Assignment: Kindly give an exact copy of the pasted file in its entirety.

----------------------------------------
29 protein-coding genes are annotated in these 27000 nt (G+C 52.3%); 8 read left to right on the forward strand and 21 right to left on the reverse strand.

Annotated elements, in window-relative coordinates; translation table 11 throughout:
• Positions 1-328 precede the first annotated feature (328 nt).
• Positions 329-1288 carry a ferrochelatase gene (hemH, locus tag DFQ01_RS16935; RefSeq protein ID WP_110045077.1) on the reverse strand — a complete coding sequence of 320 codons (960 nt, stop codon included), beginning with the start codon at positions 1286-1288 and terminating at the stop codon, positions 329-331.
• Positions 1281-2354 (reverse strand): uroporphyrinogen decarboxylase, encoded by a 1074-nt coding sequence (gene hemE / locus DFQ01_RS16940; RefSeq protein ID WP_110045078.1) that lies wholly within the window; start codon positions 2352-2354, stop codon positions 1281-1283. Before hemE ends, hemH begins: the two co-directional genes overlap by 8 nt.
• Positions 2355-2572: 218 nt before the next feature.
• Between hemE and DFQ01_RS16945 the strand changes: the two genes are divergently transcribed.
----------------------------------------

29 protein-coding genes are annotated in these 27000 nt (G+C 52.3%); 8 read left to right on the forward strand and 21 right to left on the reverse strand.

Annotated elements, in window-relative coordinates; translation table 11 throughout:
• Positions 1-328 precede the first annotated feature (328 nt).
• Positions 329-1288 carry a ferrochelatase gene (hemH, locus tag DFQ01_RS16935; RefSeq protein ID WP_110045077.1) on the reverse strand — a complete coding sequence of 320 codons (960 nt, stop codon included), beginning with the start codon at positions 1286-1288 and terminating at the stop codon, positions 329-331.
• Positions 1281-2354 (reverse strand): uroporphyrinogen decarboxylase, encoded by a 1074-nt coding sequence (gene hemE / locus DFQ01_RS16940; RefSeq protein ID WP_110045078.1) that lies wholly within the window; start codon positions 2352-2354, stop codon positions 1281-1283. Before hemE ends, hemH begins: the two co-directional genes overlap by 8 nt.
• Positions 2355-2572: 218 nt before the next feature.
• Between hemE and DFQ01_RS16945 the strand changes: the two genes are divergently transcribed.